None of this is to say that university is not worthwhile for many. Of course it is. But to judge the value of a degree based on the success of those who graduated twenty years ago is like using a 1993 edition of the Financial Times to pick investments. Those considering university would do far better to ignore the propaganda and do their own research.

Even China admits that its schools have been damaging students. So why is the UK trying to emulate them?

‘The grass is greener on the other side’, or so Minister of Education, Elizabeth Truss seems to think. Next week she will be travelling East to see what can be learned from Shanghai’s schools.

In the latest PISA report into maths and science education, Shanghai once again topped the global charts, with children performing approximately 3 years above the international average for maths. By all statistical measures, Shanghai students seem to be “streets ahead” of their Western peers (as Truss puts it). But it’s far from being that straightforward.

The success of Chinese schools has come at a heavy cost. Student suicides, linked to long hours and intense pressure, are rife, and measures to try and curb the issues have been being gradually introduced for the past few years – such as with the rolling out of student counselling services and mental health education.

After broad reviews under the new Chinese government, involving examining education systems in 10 countries, last year the Ministry of Education announced plans for root-and-branch education reform. Long hours would be cut back, free time extended, focus would move away from standardized testing and a more holistic, softer flexible evaluation framework would be introduced; one that placed greater emphasis on the emotional and social skills of young people.

Concern over the mental health of young people wasn’t the only reason for the reforms. For a nation that boasts some of the world’s most important inventions, the last century or two has been a barren period for innovation; something that the current regime is keen to address. As the country gradually opens itself up to the rest of the world, China wants to have more to offer than just manufacturing – a function that will become increasingly redundant as incomes rise and sources of cheap labour diminish.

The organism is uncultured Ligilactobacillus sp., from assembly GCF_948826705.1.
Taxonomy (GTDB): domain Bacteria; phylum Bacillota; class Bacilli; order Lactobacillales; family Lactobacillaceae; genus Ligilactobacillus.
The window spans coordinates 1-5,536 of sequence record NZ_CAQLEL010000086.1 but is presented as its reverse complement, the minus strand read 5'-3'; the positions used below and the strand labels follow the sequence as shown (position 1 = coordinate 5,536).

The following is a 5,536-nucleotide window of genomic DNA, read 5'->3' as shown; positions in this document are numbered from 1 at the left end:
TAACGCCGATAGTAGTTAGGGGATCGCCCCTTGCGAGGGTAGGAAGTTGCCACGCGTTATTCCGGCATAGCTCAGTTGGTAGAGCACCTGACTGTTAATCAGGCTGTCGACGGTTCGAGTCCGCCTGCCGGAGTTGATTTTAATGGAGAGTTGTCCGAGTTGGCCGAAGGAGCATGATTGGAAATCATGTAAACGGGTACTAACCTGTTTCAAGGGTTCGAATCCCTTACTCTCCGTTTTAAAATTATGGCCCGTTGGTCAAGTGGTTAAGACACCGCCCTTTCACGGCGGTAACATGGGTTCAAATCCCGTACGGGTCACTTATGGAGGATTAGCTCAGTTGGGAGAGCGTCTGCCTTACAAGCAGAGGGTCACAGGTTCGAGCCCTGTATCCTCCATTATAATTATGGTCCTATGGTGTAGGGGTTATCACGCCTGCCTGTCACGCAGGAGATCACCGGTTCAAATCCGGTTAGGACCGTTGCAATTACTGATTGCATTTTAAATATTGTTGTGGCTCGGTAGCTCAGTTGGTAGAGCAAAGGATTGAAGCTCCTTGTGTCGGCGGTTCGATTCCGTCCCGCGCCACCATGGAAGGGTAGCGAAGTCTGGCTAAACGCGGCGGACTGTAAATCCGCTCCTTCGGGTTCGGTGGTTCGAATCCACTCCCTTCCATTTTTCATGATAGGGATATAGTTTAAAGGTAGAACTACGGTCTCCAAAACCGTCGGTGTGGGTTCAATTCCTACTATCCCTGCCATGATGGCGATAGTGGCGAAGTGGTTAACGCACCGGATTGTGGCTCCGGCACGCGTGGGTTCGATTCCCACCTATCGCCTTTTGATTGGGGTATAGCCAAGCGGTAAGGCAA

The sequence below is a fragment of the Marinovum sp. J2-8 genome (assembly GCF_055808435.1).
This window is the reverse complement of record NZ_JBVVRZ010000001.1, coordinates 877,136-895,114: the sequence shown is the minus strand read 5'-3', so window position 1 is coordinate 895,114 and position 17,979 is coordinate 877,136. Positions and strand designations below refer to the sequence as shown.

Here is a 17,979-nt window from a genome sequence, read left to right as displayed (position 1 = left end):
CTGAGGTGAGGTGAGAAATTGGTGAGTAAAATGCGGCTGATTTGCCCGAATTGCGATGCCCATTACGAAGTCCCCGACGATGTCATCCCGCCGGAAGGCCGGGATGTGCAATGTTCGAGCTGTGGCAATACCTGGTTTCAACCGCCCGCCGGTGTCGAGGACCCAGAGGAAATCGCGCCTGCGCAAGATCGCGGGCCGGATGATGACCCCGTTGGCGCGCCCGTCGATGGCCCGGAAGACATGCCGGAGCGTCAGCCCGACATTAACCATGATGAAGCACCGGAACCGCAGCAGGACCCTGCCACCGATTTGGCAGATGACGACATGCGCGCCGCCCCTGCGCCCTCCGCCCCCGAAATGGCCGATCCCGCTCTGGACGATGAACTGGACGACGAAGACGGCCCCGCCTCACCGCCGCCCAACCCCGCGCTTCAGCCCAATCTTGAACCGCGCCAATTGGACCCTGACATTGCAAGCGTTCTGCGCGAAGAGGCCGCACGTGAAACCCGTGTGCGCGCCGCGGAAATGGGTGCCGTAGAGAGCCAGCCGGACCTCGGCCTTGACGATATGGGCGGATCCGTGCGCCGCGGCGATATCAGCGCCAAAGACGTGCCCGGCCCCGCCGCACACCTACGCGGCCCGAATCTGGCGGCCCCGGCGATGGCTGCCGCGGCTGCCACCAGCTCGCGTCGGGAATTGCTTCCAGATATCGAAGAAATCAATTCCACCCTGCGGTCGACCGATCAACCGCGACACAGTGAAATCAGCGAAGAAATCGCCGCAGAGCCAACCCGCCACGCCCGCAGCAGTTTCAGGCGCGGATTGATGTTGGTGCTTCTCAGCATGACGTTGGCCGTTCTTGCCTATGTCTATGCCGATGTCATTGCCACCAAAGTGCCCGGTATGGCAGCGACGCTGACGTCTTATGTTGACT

China’s review of education systems worldwide concluded that in order to boost innovation, it needed to pull back on productivity, and reorientate towards an appreciation of free time and spontaneity. That these should underpin creativity might seem obvious. But as China recognizes the role of soft power in the global economy, it seems strange that the UK seems so intent on moving things in the opposite direction, apparently oblivious to the impact that a pressure cooker education system has on the wellbeing and creativity of young people. So why are they doing it?

The paranoid might claim that the British government’s intentions are to decrease youthful dissent and create a more compliant generation, more willing to submit to authority – attributes that many associate with Chinese citizens. But the apparent intent on mimicking Shanghai’s education approach seems more like a lack of imagination on the part of the British Department of Education, and a confusion over what role they expect British graduates to play in global society. The relationship between China and the West, that, for decades, could be described as China copying a ‘visionary’ West, seems to have come full circle.

If we follow Shanghai into pushing rote learning of maths and science before all else then it seems that the only hope for Britain’s artistic, creative and entrepreneurial legacy is with those who manage to escape the education system early. As for the health and wellbeing of young people, well, we’d better start training more therapists now.